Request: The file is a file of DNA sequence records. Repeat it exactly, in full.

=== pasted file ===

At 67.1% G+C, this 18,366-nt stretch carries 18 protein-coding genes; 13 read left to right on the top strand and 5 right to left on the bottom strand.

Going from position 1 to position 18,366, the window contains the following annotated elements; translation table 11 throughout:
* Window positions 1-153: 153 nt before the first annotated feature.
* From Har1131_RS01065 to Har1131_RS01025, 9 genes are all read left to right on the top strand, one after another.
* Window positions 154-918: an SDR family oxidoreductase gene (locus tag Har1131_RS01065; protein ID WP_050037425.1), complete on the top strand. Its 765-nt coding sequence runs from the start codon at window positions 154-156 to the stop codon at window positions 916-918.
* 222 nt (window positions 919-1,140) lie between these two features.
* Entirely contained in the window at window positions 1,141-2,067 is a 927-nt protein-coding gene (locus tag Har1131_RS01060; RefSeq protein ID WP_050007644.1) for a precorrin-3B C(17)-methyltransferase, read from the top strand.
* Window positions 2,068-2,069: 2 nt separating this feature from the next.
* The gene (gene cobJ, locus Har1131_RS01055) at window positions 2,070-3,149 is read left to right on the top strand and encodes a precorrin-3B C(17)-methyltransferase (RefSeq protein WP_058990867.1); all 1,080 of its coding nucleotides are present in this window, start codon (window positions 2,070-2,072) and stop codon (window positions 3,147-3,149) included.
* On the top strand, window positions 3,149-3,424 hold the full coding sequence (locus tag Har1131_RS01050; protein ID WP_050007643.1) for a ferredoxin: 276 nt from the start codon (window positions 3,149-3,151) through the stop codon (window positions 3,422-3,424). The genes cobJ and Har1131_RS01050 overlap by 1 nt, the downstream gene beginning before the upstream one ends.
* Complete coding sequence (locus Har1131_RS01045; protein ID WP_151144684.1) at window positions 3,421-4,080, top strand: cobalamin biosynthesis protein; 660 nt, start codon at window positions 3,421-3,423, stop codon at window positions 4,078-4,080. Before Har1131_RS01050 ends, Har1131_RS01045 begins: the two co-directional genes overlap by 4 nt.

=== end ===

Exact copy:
At 67.1% G+C, this 18,366-nt stretch carries 18 protein-coding genes; 13 read left to right on the top strand and 5 right to left on the bottom strand.

Going from position 1 to position 18,366, the window contains the following annotated elements; translation table 11 throughout:
* Window positions 1-153: 153 nt before the first annotated feature.
* From Har1131_RS01065 to Har1131_RS01025, 9 genes are all read left to right on the top strand, one after another.
* Window positions 154-918: an SDR family oxidoreductase gene (locus tag Har1131_RS01065; protein ID WP_050037425.1), complete on the top strand. Its 765-nt coding sequence runs from the start codon at window positions 154-156 to the stop codon at window positions 916-918.
* 222 nt (window positions 919-1,140) lie between these two features.
* Entirely contained in the window at window positions 1,141-2,067 is a 927-nt protein-coding gene (locus tag Har1131_RS01060; RefSeq protein ID WP_050007644.1) for a precorrin-3B C(17)-methyltransferase, read from the top strand.
* Window positions 2,068-2,069: 2 nt separating this feature from the next.
* The gene (gene cobJ, locus Har1131_RS01055) at window positions 2,070-3,149 is read left to right on the top strand and encodes a precorrin-3B C(17)-methyltransferase (RefSeq protein WP_058990867.1); all 1,080 of its coding nucleotides are present in this window, start codon (window positions 2,070-2,072) and stop codon (window positions 3,147-3,149) included.
* On the top strand, window positions 3,149-3,424 hold the full coding sequence (locus tag Har1131_RS01050; protein ID WP_050007643.1) for a ferredoxin: 276 nt from the start codon (window positions 3,149-3,151) through the stop codon (window positions 3,422-3,424). The genes cobJ and Har1131_RS01050 overlap by 1 nt, the downstream gene beginning before the upstream one ends.
* Complete coding sequence (locus Har1131_RS01045; protein ID WP_151144684.1) at window positions 3,421-4,080, top strand: cobalamin biosynthesis protein; 660 nt, start codon at window positions 3,421-3,423, stop codon at window positions 4,078-4,080. Before Har1131_RS01050 ends, Har1131_RS01045 begins: the two co-directional genes overlap by 4 nt.